Published on Media Musings (17/5/13)
The media have a responsibility to inform and protect the public from bad politics, natural disasters, and economic downfalls. They may wander to celebrity hook up’s and break-ups from time to time, but they know where their real job lies. This week, however, the media’s broadcasting of the 3D printable gun added fuel to an already dangerous public situation, and caused an explosion of interest that can not be reversed.
Cody Wilson, an American law student from Texas, has successfully designed and distributed the template to build your own fully functional, undetectable firearm illegally from the 3D printer in your future lounge-room. With the technology growing so rapidly, thanks to customer demand from stories like this, they are already being sold in US retail stores for $1299 USD for home use. The process is just as easy as burning a illegally downloaded movie onto a CD. Once the printer has been purchased, the software can be downloaded from the DefCad website, and after a simple assembly, its ready to be fired.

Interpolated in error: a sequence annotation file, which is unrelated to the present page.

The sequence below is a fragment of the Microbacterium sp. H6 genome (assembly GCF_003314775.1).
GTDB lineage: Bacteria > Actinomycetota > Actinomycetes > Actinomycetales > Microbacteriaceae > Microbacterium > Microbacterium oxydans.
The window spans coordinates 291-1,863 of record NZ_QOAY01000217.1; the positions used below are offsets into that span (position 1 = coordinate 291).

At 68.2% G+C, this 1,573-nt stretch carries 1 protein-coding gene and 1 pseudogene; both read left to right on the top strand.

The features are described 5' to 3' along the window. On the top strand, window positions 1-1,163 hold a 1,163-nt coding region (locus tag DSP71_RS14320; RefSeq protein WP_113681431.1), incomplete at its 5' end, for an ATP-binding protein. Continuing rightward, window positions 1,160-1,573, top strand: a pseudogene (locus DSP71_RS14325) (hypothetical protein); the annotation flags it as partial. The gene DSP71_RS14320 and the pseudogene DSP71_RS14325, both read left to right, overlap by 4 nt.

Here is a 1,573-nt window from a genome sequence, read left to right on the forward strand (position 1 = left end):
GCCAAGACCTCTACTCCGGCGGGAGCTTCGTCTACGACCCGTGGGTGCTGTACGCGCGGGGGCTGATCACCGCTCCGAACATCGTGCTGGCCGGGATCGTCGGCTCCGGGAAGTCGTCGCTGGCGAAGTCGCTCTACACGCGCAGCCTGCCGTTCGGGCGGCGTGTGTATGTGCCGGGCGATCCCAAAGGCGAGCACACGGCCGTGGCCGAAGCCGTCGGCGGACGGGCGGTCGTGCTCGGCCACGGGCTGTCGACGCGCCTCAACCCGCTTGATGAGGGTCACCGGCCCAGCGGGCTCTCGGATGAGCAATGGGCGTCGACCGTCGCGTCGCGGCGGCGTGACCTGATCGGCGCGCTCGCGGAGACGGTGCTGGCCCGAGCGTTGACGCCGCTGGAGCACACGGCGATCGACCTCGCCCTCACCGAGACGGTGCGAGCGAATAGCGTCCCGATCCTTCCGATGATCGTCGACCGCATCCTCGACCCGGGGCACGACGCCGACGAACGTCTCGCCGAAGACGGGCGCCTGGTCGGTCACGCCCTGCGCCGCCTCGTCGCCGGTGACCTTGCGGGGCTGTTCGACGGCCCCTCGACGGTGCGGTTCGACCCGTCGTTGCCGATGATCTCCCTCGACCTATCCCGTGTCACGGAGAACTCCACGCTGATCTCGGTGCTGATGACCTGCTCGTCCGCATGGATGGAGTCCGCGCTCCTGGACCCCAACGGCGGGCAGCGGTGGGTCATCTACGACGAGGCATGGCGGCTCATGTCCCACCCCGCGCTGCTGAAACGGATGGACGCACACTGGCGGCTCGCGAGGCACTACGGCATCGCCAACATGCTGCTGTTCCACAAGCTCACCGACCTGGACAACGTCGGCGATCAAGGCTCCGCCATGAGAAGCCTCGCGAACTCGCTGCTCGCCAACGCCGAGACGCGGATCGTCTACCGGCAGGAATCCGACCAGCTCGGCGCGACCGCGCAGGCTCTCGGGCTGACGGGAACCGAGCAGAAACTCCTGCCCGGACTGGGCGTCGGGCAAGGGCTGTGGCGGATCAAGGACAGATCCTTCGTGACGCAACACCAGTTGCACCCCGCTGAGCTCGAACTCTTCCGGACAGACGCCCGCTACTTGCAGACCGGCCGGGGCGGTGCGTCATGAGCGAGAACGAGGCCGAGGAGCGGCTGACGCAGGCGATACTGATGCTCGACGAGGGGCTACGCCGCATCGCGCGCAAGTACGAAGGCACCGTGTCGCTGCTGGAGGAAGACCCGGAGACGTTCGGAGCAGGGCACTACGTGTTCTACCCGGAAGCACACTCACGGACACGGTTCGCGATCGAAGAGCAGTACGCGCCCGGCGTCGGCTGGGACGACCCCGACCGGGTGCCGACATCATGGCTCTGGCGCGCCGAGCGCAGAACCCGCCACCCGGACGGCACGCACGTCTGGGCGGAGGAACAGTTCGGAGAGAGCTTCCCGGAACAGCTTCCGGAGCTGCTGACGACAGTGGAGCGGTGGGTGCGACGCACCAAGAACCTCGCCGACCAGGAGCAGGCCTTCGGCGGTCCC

The more brazen coverage was the article posted by the Daily Mail’s “Mail on Sunday”. The reporters manufactured the pistol using their 3D printer, then demonstrated to the public how easily it could be “smuggled onto a packed Eurostar train”, proceeding to then pose for photos with the gun amongst unsuspecting travellers.
The sensationalism of this story, the idea that the internet users of the world could be mass-manufacturing, and patrolling the globe with their own pistol that is undetectable by metal-detectors, was journalistic dynamite. While Wilson was preaching that every human being has the right to own a firearm for protection, the media was streaming it televisions across the globe. The problem? Instead of looking on in horror, the public jumped onto their computers.
Reportage on the news became the perfect publicity DefCad needed for the Liberator. In two days, downloads of the plans hit 100,000 off their website, before the US Department of Defense Trade Controls forced him to take it down. Unapologitic, Wilson told a Mashable reporter that despite it being removed from his website, “it’s OK […] It’s all over the Pirate Bay, it’s in the Internet, there are mirrors of it. We’ve taken all the files down from public access, but the Internet has it safely.” In other words, look and you shall find.